Biden also told the king “the United States supports a two state solution to the Israeli-Palestinian conflict,” which follows a U.S. decision to release $150 million in development funds to the Palestinians that had been held up under POTUS45. That aid package also “includes $75 million in economic and development assistance in the West Bank and Gaza, $10 million for peacebuilding programs through the US Agency for International Development (USAID) and $40 million in security assistance,” the Times of Israel reported Wednesday. More here.

The U.S. and Iraq’s top diplomats reaffirmed their support across a range of issues — like U.S. troops one day leaving Iraq — in a video teleconference on Wednesday. Iraqi Foreign Minister Fuad Hussein and U.S. Secretary of State Antony Blinken led the call, which yielded a joint statement you can read over here.
Discussed in the call: 

  • How the coalition’s “combat” troops will eventually leave the country, “with the timing to be established in upcoming technical talks”;
  • COVID-19 and elements of the country’s healthcare infrastructure;
  • The importance of Jordan for regional security; 
  • Refugees and displaced people from the war on ISIS; 
  • The future of Iraq’s utilities and power sector; 
  • Water management; 
  • The “climate emergency” and “clean energy development”;
  • And the possibility of creating “online exhibits...to share the cultural and historical accomplishments of the Iraqi people with the rest of the world.” 

Not mentioned in the joint statement: Iran or how officials linked to Iraq’s neighbor factor into the future of regional security. Find the statement in full here.

Chinese hypersonic weapons use American and Taiwanese chip technology, the Washington Post reported Wednesday as the Biden administration mulls its options regarding a firm called Phytium Technology. “Phytium portrays itself as a commercial company aspiring to become a global chip giant like Intel,” the Post’s Ellen Nakashima and Gerry Shih write. However, “It does not publicize its connections to the research arms of the People’s Liberation Army.” More here.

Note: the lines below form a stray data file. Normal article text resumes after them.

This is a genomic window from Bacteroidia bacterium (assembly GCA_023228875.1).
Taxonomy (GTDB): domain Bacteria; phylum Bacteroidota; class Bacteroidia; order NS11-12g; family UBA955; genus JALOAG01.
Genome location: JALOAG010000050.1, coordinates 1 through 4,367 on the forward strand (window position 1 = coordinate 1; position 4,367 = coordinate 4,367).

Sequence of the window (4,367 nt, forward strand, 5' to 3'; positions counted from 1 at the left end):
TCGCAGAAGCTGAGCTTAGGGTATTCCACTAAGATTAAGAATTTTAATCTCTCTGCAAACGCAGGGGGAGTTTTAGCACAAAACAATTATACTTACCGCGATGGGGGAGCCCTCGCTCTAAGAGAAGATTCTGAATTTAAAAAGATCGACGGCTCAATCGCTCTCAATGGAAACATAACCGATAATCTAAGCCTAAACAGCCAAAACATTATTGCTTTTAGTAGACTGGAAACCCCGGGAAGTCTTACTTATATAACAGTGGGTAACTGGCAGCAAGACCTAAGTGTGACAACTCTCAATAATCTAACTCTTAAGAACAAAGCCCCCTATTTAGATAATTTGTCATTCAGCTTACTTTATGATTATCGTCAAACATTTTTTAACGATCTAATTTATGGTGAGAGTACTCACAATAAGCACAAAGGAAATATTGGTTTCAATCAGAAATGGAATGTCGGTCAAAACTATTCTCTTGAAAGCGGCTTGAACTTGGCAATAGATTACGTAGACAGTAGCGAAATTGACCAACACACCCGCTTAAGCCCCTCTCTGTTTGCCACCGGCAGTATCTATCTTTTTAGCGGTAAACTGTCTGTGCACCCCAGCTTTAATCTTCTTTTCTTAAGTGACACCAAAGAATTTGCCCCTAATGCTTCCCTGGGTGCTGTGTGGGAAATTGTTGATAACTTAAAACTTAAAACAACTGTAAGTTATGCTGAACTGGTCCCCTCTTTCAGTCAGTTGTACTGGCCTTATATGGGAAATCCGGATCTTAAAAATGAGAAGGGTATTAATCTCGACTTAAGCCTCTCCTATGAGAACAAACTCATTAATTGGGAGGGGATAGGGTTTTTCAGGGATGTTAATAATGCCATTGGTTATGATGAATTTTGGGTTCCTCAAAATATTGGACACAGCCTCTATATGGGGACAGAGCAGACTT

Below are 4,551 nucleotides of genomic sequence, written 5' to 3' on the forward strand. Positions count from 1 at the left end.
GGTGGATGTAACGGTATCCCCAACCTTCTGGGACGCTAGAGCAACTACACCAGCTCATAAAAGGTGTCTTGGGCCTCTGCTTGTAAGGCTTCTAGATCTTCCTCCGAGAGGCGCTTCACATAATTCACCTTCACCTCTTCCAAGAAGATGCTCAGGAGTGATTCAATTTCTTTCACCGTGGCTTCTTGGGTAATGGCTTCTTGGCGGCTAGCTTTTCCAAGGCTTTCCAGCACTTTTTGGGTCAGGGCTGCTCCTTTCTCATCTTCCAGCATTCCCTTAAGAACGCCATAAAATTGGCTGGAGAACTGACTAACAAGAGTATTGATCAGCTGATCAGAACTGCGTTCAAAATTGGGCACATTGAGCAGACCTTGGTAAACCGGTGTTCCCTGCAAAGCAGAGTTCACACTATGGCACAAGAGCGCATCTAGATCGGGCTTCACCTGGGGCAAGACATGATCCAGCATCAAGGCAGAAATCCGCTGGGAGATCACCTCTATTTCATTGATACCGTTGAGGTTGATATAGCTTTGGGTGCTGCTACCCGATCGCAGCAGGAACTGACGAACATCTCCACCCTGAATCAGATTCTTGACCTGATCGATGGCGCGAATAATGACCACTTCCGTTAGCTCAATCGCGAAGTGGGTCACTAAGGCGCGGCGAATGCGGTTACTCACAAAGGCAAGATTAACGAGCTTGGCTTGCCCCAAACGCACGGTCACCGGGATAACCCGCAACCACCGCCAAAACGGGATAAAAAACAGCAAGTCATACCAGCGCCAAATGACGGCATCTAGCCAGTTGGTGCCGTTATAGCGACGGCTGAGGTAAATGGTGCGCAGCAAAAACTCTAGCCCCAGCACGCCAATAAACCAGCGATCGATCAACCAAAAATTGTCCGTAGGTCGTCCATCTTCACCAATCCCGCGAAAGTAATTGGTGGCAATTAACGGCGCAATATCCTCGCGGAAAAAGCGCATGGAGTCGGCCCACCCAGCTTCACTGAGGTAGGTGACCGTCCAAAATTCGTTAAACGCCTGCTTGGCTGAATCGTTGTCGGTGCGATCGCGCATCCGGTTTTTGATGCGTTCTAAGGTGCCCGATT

In March, more unaccompanied children were picked up at America’s southern border than any month on record, the Associated Press reports off new data from U.S. Customs and Border Protection.
That includes 18,890 unaccompanied children that month alone, which AP writes is “well above previous highs of 11,475 in May 2019 and 10,620 in June 2014 reported by the Border Patrol.” The situation has led to “more than 4,000 people [being held] at a CBP holding facility...designed for 250” in Donna, Texas, according to AP. Read on for contributing factors, here.
BTW: Some House GOP lawmakers are headed to the U.S.-Mexico border today “to meet with local law enforcement and border patrol agents as well as visit DHS detention facilities,” C-Span’s Craig Caplan reports.
Also: VP Harris called up Mexico’s president on Wednesday. The two “agreed to continue to work together to address the root causes of migration from the Northern Triangle countries of El Salvador, Guatemala, and Honduras – including poverty, violence, and lack of economic opportunity,” according to the White House. A bit more on that call, here.

Off-duty Pentagon officer shoots two people, allegedly killing them. According to a statement by police in Takoma Park, Md., a near suburb of Washington, D.C., a unnamed, off-duty officer of the Pentagon Force Protection Agency confronted two people whom he believed to be breaking into a car. When they fled in “a vehicle,” the officer fired “his service weapon” at them. Both shortly “arrived at the Prince George’s Hospital,” where they died of gunshot wounds.
Investigating: The Takoma Park Police, which notified the PFPA, along with the Montgomery County State’s Attorney’s Office. The Washington Post has a bit more, including input from counsel.

Lastly today: The U.S. Air Force has named its latest version of the F-15 the “Eagle II.” The service aims to buy more than 140 of the twin-engine strike fighters. Defense News, here.